CLEVELAND ― To his biggest critics, Donald Trump is a fearmongering, misogynistic, racist xenophobe. But many GOP voters at the Republican National Convention this week saw the real estate mogul quite differently: as the man who could save the Republican Party by making it more socially liberal and inclusive.
“It’s a great thing,” said Kris Beach, 63, of Port Charlotte, Florida, referring to Trump moving the party in a more socially liberal direction. “Don’t forget the Republicans are the ones that voted for the Civil Rights Act of ‘64,” Beach told The Huffington Post.
Jim Wood, a lifelong Republican, noted that Trump is less focused on social issues than past GOP candidates, but he said, “There’s nothing wrong with that.”
His wife Cindy wants to see the party welcome more minorities and thinks Trump will make progress in the coming months. “I saw Omarosa yesterday. She’s hopeful. I’m hopeful,” Cindy Wood said, referring to the former “Apprentice” contestant who is now director of African-American outreach for the Trump campaign.
“I mean there’s a lot that still needs to change,” Wood said. “We’ll see how it goes.”
That these hopes don’t seem to match with their presidential nominee’s much more negative image is something Trump supporters blame on the media.
“They’re painting him as the king of all racists,” said James Davis, a 46-year-old African-American pastor from Cleveland. But Davis said he knows Trump personally and has never “heard him say one thing that is remotely directly racist.”
Davis and another Cleveland area pastor, Darrell Scott, helped organize the meeting between Trump and 100 or so black religious leaders back in November, and Davis at least came away favorably impressed by Trump’s talk of rebuilding inner cities.
Scott, who also spoke at the convention, told HuffPost, “We know he’s not a racist, we know he’s not a xenophobe.”
Jim Wood doesn’t give much weight to some of the extreme things that Trump has said, like his proposal to deport 11 million undocumented people. “It’s like how every other politician says things that aren’t going to happen,” Wood said.
We no longer live in Reagan’s America where pot is still bad, gays are still evil and the whole world just goes round and round by Jesus. Louis Rockefeller, a young Arkansas Republican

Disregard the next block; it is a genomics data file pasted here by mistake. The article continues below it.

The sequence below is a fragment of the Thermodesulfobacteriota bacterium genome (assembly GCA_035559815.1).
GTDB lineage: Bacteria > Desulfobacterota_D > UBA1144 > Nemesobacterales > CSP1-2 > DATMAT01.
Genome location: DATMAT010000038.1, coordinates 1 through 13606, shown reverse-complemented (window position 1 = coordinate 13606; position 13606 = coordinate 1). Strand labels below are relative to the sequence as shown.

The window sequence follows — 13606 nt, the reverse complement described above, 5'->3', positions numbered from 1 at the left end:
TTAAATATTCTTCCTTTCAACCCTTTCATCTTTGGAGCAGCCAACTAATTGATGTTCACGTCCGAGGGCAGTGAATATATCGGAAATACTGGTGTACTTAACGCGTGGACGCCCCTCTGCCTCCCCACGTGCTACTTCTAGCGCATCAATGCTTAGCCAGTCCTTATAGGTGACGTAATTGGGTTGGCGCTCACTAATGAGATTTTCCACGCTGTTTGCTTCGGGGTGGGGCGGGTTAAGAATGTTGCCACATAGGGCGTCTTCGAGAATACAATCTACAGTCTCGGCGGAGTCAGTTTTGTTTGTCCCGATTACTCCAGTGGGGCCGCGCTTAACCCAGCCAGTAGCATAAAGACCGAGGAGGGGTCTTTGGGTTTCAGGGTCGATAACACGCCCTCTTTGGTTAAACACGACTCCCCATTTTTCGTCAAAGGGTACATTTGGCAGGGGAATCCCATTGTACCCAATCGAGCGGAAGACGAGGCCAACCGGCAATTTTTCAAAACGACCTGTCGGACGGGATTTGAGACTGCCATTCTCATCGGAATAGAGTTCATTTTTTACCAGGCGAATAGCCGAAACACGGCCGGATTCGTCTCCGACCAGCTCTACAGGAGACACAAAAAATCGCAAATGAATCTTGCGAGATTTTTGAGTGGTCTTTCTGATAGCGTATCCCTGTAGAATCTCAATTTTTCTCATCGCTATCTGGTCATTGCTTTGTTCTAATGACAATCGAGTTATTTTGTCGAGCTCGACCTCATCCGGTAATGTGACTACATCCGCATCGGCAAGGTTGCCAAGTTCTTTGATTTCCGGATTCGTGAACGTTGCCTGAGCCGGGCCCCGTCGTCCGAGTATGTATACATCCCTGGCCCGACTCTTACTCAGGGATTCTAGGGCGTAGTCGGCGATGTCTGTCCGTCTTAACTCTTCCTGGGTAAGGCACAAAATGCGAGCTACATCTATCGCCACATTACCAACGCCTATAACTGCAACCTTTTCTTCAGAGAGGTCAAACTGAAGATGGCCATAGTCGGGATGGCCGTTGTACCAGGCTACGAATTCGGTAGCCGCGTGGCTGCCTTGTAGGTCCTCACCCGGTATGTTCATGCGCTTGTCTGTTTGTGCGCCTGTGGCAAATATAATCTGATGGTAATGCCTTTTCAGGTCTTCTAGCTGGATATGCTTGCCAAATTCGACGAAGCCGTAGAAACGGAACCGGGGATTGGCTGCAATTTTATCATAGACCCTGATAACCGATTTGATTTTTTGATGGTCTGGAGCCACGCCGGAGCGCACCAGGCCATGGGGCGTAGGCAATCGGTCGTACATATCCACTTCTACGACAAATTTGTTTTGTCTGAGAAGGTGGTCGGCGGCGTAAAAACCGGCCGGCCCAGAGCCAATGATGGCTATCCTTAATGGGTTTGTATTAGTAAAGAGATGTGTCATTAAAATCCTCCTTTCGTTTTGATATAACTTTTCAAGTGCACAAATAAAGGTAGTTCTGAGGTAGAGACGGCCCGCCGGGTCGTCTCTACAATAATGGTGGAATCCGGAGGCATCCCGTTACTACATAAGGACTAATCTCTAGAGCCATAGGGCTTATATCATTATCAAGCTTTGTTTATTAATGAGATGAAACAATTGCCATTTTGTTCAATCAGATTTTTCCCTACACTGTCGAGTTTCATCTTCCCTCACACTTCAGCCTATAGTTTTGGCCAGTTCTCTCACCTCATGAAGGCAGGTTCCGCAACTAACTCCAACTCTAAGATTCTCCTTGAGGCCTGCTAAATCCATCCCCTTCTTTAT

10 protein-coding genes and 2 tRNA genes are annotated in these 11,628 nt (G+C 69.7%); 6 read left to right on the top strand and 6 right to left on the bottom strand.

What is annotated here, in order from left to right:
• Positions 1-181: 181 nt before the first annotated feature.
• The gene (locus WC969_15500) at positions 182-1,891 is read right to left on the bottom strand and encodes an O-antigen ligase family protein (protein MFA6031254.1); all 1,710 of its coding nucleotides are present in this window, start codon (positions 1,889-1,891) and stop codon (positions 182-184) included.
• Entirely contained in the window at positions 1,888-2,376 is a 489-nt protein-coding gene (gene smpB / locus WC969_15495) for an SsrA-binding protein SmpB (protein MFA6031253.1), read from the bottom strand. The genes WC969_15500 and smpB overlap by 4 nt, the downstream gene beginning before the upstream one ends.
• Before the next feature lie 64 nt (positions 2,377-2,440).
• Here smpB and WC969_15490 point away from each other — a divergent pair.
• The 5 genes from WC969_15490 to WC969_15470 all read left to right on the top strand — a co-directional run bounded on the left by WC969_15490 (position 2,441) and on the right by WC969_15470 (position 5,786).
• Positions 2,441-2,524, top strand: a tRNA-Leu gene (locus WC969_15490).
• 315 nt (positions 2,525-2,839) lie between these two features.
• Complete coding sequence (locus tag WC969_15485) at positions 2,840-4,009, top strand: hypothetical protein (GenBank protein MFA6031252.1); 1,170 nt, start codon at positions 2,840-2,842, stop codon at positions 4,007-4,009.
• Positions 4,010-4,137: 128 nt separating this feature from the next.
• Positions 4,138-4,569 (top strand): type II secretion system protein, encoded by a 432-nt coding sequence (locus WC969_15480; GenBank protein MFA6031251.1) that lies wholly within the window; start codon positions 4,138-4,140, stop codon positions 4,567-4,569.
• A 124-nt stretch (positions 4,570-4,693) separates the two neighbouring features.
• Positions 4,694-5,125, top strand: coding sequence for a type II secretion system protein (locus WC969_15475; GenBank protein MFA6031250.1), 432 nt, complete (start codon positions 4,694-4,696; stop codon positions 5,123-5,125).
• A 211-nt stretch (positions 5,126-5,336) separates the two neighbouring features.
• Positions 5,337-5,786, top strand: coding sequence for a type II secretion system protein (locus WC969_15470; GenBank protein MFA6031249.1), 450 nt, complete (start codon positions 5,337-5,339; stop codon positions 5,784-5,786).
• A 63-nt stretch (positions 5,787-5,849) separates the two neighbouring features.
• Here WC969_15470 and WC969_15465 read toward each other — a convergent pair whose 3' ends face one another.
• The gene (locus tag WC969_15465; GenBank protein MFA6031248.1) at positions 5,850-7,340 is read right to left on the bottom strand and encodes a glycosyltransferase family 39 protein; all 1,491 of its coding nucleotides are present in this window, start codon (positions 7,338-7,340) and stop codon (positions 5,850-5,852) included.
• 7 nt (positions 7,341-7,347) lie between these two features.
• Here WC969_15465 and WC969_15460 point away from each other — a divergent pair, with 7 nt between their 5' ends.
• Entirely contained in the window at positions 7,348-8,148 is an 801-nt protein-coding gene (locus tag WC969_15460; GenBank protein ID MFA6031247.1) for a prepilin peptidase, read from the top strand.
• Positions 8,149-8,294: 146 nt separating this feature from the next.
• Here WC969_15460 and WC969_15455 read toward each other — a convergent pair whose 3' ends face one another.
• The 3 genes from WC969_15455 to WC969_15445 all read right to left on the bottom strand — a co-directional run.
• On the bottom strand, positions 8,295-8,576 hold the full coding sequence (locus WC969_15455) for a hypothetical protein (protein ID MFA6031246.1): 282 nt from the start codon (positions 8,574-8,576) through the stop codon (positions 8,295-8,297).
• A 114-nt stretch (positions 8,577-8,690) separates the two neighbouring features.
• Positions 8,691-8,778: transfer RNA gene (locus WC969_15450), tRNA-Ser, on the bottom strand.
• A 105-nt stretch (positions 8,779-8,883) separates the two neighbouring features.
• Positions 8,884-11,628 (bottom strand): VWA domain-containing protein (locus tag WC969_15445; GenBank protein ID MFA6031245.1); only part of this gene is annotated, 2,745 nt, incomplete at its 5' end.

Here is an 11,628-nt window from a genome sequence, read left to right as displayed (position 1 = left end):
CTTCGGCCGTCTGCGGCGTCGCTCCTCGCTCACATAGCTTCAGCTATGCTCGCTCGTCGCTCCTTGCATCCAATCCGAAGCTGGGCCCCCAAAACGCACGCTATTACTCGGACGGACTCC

Others view Trump’s inflammatory remarks as evidence that he’s a straight-talker who speaks his mind bluntly ― and then gets misinterpreted.
“This political correctness has got us so messed up,” said one supporter.
“Every time a politician [says] something that is interpreted as being wrong, the second they find out, they have to come out and make an apology,” said 20-year-old Louis Rockefeller, a scion of the politically active Arkansas branch of the Rockefeller family. “With Trump, he just doubles down. ... He just doesn’t give a damn.”
After having lunch and speaking with Trump at an event his family hosted recently, Rockefeller said he now thinks that Trump could steer the party in a positive direction ― pushed along by the younger generation, perhaps.
“We no longer live in Reagan’s America where pot is still bad, gays are still evil and the whole world just goes round and round by Jesus,” he said.
But not everyone is buying that view.
Julie Williams, a flutist who performed with the Cleveland Orchestra at a convention event on Monday, doesn’t consider Trump to be a positive figure within the GOP and doesn’t believe he’s moving the party to the left on social issues.
“He’s trying to exclude a lot of people. I don’t think that’s liberal at all,” the 42-year-old said.
Though a registered Republican, Williams will not be voting for Trump.
Editor’s note: Donald Trump regularly incites political violence and is a serial liar, rampant xenophobe, racist, misogynist and birther who has repeatedly pledged to ban all Muslims ― 1.6 billion members of an entire religion ― from entering the U.S.